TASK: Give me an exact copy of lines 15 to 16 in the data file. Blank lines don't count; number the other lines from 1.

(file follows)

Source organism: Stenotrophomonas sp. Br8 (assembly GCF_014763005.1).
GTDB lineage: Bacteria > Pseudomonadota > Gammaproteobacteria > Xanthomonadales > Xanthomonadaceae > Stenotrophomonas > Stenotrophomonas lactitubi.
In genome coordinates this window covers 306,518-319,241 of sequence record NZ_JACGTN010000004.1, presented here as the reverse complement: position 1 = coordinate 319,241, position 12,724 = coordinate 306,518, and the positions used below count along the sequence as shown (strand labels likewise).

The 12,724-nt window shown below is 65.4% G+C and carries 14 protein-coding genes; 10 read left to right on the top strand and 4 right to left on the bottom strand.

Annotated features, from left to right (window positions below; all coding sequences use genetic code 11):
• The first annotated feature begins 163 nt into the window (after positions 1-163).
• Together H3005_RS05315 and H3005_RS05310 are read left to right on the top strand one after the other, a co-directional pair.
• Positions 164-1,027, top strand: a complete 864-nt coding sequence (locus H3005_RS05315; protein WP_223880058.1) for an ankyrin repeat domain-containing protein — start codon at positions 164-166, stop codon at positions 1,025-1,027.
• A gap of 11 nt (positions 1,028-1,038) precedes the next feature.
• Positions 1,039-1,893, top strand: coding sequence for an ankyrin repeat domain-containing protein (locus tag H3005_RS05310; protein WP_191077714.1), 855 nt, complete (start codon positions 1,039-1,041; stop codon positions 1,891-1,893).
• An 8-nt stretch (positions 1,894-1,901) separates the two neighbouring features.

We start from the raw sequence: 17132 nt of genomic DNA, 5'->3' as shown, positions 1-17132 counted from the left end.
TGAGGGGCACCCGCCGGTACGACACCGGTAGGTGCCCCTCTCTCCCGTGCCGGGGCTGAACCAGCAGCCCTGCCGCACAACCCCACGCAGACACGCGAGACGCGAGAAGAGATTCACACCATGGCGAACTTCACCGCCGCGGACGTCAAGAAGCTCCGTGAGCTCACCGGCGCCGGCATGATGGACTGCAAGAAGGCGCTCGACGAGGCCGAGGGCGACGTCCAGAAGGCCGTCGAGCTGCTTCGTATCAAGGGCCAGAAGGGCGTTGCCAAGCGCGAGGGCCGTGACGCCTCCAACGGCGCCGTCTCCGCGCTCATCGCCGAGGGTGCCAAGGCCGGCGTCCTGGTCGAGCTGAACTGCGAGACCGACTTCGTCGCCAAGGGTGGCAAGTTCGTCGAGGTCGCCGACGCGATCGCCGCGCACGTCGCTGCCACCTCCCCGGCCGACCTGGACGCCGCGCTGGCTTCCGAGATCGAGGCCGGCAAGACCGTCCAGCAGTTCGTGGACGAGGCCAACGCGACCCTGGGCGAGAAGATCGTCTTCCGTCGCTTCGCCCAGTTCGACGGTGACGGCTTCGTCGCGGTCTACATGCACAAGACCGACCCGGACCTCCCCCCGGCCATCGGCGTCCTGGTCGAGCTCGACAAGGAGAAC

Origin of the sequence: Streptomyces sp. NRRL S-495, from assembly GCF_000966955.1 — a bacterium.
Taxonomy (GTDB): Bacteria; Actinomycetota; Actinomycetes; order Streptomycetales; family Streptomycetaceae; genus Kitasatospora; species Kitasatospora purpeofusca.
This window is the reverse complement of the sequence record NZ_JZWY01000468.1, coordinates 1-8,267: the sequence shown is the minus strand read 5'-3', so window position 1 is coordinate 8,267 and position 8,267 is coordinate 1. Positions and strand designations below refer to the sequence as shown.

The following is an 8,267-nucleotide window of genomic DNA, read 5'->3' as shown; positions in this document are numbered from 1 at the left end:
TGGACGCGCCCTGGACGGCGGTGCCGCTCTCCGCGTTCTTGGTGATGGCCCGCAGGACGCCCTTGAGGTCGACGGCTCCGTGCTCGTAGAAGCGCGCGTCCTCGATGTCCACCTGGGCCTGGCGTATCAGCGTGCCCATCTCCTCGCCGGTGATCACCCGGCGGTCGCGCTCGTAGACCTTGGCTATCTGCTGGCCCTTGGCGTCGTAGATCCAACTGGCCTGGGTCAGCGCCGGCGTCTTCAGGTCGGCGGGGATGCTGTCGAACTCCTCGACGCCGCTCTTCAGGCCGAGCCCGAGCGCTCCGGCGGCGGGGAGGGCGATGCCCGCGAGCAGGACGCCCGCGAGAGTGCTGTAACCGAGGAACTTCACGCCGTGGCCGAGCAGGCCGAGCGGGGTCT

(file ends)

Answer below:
Taxonomy (GTDB): Bacteria; Actinomycetota; Actinomycetes; order Streptomycetales; family Streptomycetaceae; genus Kitasatospora; species Kitasatospora purpeofusca.
This window is the reverse complement of the sequence record NZ_JZWY01000468.1, coordinates 1-8,267: the sequence shown is the minus strand read 5'-3', so window position 1 is coordinate 8,267 and position 8,267 is coordinate 1. Positions and strand designations below refer to the sequence as shown.